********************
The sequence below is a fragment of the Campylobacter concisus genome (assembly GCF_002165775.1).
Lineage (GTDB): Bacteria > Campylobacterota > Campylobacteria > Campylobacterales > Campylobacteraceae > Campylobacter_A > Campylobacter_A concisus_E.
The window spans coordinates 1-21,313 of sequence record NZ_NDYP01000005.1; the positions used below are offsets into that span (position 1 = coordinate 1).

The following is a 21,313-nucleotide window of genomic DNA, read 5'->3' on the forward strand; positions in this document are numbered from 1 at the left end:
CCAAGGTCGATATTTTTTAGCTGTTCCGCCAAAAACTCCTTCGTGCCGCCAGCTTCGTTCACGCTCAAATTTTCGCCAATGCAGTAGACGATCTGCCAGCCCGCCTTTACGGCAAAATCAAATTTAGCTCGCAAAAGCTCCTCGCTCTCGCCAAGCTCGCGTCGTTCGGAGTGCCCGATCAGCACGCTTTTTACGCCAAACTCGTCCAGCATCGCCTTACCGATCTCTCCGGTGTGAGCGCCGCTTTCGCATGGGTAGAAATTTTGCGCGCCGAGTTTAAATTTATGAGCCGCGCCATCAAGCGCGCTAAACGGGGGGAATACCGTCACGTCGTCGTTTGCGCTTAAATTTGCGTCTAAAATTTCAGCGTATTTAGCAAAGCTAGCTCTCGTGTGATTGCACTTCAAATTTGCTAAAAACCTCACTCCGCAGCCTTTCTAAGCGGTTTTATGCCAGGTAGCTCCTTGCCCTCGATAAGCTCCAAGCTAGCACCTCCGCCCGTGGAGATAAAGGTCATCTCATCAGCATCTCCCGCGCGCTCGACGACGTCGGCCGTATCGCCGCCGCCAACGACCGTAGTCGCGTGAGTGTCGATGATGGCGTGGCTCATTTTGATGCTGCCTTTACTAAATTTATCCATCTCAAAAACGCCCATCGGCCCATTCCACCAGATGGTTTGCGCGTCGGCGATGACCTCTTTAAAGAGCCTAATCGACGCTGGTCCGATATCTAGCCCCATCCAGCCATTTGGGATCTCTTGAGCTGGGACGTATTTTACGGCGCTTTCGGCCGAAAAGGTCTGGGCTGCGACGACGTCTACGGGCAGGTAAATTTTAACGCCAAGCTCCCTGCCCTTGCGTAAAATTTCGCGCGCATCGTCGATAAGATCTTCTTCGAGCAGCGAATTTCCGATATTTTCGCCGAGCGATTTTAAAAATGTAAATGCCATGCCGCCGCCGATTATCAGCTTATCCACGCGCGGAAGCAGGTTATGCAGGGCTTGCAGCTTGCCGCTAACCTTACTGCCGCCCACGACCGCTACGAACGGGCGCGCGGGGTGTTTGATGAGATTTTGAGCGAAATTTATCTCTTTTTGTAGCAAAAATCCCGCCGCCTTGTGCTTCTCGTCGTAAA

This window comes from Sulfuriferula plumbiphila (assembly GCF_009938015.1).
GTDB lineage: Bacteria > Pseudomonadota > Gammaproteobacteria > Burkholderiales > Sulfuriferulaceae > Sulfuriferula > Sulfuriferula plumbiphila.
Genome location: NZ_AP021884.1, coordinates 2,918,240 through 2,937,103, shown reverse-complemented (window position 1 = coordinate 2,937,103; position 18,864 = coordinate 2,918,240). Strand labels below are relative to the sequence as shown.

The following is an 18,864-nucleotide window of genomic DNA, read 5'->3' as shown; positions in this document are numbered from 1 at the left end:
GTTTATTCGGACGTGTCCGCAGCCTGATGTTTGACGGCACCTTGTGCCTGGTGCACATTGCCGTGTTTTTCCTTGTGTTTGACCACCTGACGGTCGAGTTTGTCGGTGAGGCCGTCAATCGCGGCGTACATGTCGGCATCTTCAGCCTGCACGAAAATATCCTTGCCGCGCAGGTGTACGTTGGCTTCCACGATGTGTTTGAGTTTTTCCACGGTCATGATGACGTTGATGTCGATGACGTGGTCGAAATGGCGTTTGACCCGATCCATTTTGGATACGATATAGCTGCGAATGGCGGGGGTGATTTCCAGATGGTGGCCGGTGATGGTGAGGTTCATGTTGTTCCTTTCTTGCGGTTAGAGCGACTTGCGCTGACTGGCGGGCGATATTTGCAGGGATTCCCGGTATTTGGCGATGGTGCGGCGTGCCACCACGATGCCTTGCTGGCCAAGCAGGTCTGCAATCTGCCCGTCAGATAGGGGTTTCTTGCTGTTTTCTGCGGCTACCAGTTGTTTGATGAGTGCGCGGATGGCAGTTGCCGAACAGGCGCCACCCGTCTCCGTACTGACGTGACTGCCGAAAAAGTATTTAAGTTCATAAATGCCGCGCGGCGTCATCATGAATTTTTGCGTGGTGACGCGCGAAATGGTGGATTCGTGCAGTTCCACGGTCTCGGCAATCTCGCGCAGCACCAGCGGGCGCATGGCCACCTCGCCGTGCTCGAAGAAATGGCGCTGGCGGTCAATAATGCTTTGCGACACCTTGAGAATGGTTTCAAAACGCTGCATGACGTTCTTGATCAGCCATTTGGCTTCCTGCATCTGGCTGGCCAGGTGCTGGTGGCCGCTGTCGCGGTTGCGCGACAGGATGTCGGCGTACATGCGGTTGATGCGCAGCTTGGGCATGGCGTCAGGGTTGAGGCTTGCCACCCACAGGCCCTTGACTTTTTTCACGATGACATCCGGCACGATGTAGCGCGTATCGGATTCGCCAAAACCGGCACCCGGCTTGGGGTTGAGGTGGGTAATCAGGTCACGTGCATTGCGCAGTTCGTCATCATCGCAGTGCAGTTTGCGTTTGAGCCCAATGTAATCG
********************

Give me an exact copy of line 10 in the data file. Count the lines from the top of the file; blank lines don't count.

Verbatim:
GTTTATTCGGACGTGTCCGCAGCCTGATGTTTGACGGCACCTTGTGCCTGGTGCACATTGCCGTGTTTTTCCTTGTGTTTGACCACCTGACGGTCGAGTTTGTCGGTGAGGCCGTCAATCGCGGCGTACATGTCGGCATCTTCAGCCTGCACGAAAATATCCTTGCCGCGCAGGTGTACGTTGGCTTCCACGATGTGTTTGAGTTTTTCCACGGTCATGATGACGTTGATGTCGATGACGTGGTCGAAATGGCGTTTGACCCGATCCATTTTGGATACGATATAGCTGCGAATGGCGGGGGTGATTTCCAGATGGTGGCCGGTGATGGTGAGGTTCATGTTGTTCCTTTCTTGCGGTTAGAGCGACTTGCGCTGACTGGCGGGCGATATTTGCAGGGATTCCCGGTATTTGGCGATGGTGCGGCGTGCCACCACGATGCCTTGCTGGCCAAGCAGGTCTGCAATCTGCCCGTCAGATAGGGGTTTCTTGCTGTTTTCTGCGGCTACCAGTTGTTTGATGAGTGCGCGGATGGCAGTTGCCGAACAGGCGCCACCCGTCTCCGTACTGACGTGACTGCCGAAAAAGTATTTAAGTTCATAAATGCCGCGCGGCGTCATCATGAATTTTTGCGTGGTGACGCGCGAAATGGTGGATTCGTGCAGTTCCACGGTCTCGGCAATCTCGCGCAGCACCAGCGGGCGCATGGCCACCTCGCCGTGCTCGAAGAAATGGCGCTGGCGGTCAATAATGCTTTGCGACACCTTGAGAATGGTTTCAAAACGCTGCATGACGTTCTTGATCAGCCATTTGGCTTCCTGCATCTGGCTGGCCAGGTGCTGGTGGCCGCTGTCGCGGTTGCGCGACAGGATGTCGGCGTACATGCGGTTGATGCGCAGCTTGGGCATGGCGTCAGGGTTGAGGCTTGCCACCCACAGGCCCTTGACTTTTTTCACGATGACATCCGGCACGATGTAGCGCGTATCGGATTCGCCAAAACCGGCACCCGGCTTGGGGTTGAGGTGGGTAATCAGGTCACGTGCATTGCGCAGTTCGTCATCATCGCAGTGCAGTTTGCGTTTGAGCCCAATGTAATCG